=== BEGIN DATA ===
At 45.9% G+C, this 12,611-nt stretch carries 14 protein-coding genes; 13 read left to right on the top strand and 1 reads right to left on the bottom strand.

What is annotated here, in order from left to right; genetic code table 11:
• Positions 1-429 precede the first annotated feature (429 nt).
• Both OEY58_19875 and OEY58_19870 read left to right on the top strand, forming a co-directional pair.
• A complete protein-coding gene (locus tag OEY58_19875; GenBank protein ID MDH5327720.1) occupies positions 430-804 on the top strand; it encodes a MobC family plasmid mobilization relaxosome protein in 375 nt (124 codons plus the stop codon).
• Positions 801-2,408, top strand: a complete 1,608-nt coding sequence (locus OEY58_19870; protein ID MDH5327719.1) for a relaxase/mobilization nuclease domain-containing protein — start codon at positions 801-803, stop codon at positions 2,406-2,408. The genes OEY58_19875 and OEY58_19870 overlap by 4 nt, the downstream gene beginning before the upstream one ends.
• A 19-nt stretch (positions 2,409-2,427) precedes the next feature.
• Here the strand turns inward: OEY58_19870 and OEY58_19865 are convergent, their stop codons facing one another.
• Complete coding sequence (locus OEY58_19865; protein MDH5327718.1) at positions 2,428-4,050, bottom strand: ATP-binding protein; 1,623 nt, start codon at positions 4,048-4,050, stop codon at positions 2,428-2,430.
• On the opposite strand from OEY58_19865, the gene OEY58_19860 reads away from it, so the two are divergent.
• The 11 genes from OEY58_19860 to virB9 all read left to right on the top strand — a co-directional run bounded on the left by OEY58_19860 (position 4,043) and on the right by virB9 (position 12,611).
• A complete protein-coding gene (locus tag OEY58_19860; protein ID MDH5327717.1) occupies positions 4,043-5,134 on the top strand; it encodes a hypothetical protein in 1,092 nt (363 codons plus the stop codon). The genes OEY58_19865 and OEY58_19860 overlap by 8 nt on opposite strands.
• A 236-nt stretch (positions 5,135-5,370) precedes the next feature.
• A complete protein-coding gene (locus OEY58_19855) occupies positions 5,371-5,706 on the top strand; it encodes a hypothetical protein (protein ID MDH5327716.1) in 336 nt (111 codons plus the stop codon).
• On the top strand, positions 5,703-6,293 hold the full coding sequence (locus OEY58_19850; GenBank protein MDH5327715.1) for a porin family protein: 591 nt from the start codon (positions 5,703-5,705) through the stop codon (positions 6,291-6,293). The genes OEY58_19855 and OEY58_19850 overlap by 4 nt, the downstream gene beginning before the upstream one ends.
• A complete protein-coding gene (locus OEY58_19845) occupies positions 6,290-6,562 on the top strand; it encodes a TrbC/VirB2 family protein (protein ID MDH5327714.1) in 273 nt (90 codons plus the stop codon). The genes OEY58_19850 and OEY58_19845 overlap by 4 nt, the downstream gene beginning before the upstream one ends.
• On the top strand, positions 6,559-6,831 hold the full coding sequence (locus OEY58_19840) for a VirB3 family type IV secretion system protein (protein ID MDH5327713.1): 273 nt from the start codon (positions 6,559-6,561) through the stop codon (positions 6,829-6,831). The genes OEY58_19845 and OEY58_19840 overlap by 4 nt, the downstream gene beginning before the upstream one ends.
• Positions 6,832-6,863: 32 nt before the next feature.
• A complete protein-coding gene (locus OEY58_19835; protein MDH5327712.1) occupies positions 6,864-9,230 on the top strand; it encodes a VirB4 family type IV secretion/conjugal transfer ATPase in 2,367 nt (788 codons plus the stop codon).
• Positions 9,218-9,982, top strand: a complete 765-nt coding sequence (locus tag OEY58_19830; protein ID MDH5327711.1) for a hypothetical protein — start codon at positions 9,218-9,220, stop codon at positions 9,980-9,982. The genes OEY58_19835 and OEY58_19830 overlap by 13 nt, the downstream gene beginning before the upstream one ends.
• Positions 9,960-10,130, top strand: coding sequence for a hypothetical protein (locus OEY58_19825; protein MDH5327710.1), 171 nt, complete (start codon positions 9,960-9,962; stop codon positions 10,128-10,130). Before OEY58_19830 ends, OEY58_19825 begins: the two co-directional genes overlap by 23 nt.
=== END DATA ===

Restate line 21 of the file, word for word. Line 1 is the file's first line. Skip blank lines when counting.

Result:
• Positions 9,960-10,130, top strand: coding sequence for a hypothetical protein (locus OEY58_19825; protein MDH5327710.1), 171 nt, complete (start codon positions 9,960-9,962; stop codon positions 10,128-10,130). Before OEY58_19830 ends, OEY58_19825 begins: the two co-directional genes overlap by 23 nt.